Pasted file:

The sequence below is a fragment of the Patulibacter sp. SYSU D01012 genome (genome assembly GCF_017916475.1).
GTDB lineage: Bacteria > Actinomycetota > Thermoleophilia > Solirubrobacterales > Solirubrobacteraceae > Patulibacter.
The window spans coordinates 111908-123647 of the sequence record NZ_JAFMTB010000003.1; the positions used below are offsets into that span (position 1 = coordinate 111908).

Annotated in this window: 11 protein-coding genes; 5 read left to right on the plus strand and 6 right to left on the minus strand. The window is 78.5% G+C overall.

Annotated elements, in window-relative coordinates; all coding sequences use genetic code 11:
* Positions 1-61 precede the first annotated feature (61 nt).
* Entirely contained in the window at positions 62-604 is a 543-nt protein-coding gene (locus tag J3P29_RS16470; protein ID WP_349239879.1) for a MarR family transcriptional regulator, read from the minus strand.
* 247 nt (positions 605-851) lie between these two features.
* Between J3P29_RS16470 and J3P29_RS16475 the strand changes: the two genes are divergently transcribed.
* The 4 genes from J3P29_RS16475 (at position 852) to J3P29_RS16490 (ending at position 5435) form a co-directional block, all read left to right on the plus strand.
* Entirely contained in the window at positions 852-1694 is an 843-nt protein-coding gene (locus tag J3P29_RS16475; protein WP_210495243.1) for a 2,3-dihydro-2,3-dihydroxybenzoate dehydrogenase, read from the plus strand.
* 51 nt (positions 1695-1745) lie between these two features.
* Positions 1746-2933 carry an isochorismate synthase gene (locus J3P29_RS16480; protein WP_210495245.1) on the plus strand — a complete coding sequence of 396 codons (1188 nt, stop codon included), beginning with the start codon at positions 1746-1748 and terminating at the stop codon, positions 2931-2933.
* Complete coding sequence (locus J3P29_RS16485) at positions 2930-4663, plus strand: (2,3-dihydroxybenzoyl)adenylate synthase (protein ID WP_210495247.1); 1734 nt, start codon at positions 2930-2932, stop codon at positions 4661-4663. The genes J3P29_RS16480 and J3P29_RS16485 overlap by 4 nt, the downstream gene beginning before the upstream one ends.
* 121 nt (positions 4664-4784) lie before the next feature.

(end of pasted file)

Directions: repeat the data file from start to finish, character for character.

The sequence below is a fragment of the Patulibacter sp. SYSU D01012 genome (genome assembly GCF_017916475.1).
GTDB lineage: Bacteria > Actinomycetota > Thermoleophilia > Solirubrobacterales > Solirubrobacteraceae > Patulibacter.
The window spans coordinates 111908-123647 of the sequence record NZ_JAFMTB010000003.1; the positions used below are offsets into that span (position 1 = coordinate 111908).

Annotated in this window: 11 protein-coding genes; 5 read left to right on the plus strand and 6 right to left on the minus strand. The window is 78.5% G+C overall.

Annotated elements, in window-relative coordinates; all coding sequences use genetic code 11:
* Positions 1-61 precede the first annotated feature (61 nt).
* Entirely contained in the window at positions 62-604 is a 543-nt protein-coding gene (locus tag J3P29_RS16470; protein ID WP_349239879.1) for a MarR family transcriptional regulator, read from the minus strand.
* 247 nt (positions 605-851) lie between these two features.
* Between J3P29_RS16470 and J3P29_RS16475 the strand changes: the two genes are divergently transcribed.
* The 4 genes from J3P29_RS16475 (at position 852) to J3P29_RS16490 (ending at position 5435) form a co-directional block, all read left to right on the plus strand.
* Entirely contained in the window at positions 852-1694 is an 843-nt protein-coding gene (locus tag J3P29_RS16475; protein WP_210495243.1) for a 2,3-dihydro-2,3-dihydroxybenzoate dehydrogenase, read from the plus strand.
* 51 nt (positions 1695-1745) lie between these two features.
* Positions 1746-2933 carry an isochorismate synthase gene (locus J3P29_RS16480; protein WP_210495245.1) on the plus strand — a complete coding sequence of 396 codons (1188 nt, stop codon included), beginning with the start codon at positions 1746-1748 and terminating at the stop codon, positions 2931-2933.
* Complete coding sequence (locus J3P29_RS16485) at positions 2930-4663, plus strand: (2,3-dihydroxybenzoyl)adenylate synthase (protein ID WP_210495247.1); 1734 nt, start codon at positions 2930-2932, stop codon at positions 4661-4663. The genes J3P29_RS16480 and J3P29_RS16485 overlap by 4 nt, the downstream gene beginning before the upstream one ends.
* 121 nt (positions 4664-4784) lie before the next feature.